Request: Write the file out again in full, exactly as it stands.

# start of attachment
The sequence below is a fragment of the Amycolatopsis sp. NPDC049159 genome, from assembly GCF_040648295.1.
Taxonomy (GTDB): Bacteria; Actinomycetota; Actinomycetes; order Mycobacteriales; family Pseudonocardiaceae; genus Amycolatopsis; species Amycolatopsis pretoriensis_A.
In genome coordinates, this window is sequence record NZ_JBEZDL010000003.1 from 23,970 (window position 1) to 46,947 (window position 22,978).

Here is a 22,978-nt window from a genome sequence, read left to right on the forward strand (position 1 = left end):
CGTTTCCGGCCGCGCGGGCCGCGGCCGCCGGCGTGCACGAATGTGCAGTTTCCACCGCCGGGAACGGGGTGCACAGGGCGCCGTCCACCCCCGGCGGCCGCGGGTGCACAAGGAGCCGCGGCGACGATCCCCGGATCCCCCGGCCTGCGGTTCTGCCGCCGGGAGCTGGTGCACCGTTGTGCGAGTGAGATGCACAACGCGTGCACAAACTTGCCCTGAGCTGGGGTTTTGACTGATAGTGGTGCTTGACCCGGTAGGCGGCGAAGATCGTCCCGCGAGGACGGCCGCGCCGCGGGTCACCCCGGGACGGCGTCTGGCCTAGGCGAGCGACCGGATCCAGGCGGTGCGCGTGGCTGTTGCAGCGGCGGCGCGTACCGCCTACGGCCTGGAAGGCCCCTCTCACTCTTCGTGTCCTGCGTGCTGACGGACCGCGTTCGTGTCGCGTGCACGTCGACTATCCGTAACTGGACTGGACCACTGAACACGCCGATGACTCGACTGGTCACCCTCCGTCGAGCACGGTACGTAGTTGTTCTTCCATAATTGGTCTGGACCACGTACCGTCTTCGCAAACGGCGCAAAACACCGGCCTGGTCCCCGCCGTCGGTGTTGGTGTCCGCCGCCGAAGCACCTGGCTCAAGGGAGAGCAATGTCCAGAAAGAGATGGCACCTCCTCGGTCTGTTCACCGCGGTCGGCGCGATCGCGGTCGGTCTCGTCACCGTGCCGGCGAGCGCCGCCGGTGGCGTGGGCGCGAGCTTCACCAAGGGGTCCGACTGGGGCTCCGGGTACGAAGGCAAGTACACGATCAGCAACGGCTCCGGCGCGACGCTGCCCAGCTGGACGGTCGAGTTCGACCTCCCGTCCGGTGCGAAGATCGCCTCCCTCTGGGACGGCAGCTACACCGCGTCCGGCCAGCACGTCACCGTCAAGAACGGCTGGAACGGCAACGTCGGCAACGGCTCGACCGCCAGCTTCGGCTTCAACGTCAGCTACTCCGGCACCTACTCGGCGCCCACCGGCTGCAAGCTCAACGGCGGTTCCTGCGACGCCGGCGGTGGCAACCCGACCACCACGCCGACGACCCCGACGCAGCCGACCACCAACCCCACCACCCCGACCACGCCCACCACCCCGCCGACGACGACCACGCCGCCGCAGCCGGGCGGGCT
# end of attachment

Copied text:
The sequence below is a fragment of the Amycolatopsis sp. NPDC049159 genome, from assembly GCF_040648295.1.
Taxonomy (GTDB): Bacteria; Actinomycetota; Actinomycetes; order Mycobacteriales; family Pseudonocardiaceae; genus Amycolatopsis; species Amycolatopsis pretoriensis_A.
In genome coordinates, this window is sequence record NZ_JBEZDL010000003.1 from 23,970 (window position 1) to 46,947 (window position 22,978).

Here is a 22,978-nt window from a genome sequence, read left to right on the forward strand (position 1 = left end):
CGTTTCCGGCCGCGCGGGCCGCGGCCGCCGGCGTGCACGAATGTGCAGTTTCCACCGCCGGGAACGGGGTGCACAGGGCGCCGTCCACCCCCGGCGGCCGCGGGTGCACAAGGAGCCGCGGCGACGATCCCCGGATCCCCCGGCCTGCGGTTCTGCCGCCGGGAGCTGGTGCACCGTTGTGCGAGTGAGATGCACAACGCGTGCACAAACTTGCCCTGAGCTGGGGTTTTGACTGATAGTGGTGCTTGACCCGGTAGGCGGCGAAGATCGTCCCGCGAGGACGGCCGCGCCGCGGGTCACCCCGGGACGGCGTCTGGCCTAGGCGAGCGACCGGATCCAGGCGGTGCGCGTGGCTGTTGCAGCGGCGGCGCGTACCGCCTACGGCCTGGAAGGCCCCTCTCACTCTTCGTGTCCTGCGTGCTGACGGACCGCGTTCGTGTCGCGTGCACGTCGACTATCCGTAACTGGACTGGACCACTGAACACGCCGATGACTCGACTGGTCACCCTCCGTCGAGCACGGTACGTAGTTGTTCTTCCATAATTGGTCTGGACCACGTACCGTCTTCGCAAACGGCGCAAAACACCGGCCTGGTCCCCGCCGTCGGTGTTGGTGTCCGCCGCCGAAGCACCTGGCTCAAGGGAGAGCAATGTCCAGAAAGAGATGGCACCTCCTCGGTCTGTTCACCGCGGTCGGCGCGATCGCGGTCGGTCTCGTCACCGTGCCGGCGAGCGCCGCCGGTGGCGTGGGCGCGAGCTTCACCAAGGGGTCCGACTGGGGCTCCGGGTACGAAGGCAAGTACACGATCAGCAACGGCTCCGGCGCGACGCTGCCCAGCTGGACGGTCGAGTTCGACCTCCCGTCCGGTGCGAAGATCGCCTCCCTCTGGGACGGCAGCTACACCGCGTCCGGCCAGCACGTCACCGTCAAGAACGGCTGGAACGGCAACGTCGGCAACGGCTCGACCGCCAGCTTCGGCTTCAACGTCAGCTACTCCGGCACCTACTCGGCGCCCACCGGCTGCAAGCTCAACGGCGGTTCCTGCGACGCCGGCGGTGGCAACCCGACCACCACGCCGACGACCCCGACGCAGCCGACCACCAACCCCACCACCCCGACCACGCCCACCACCCCGCCGACGACGACCACGCCGCCGCAGCCGGGCGGGCT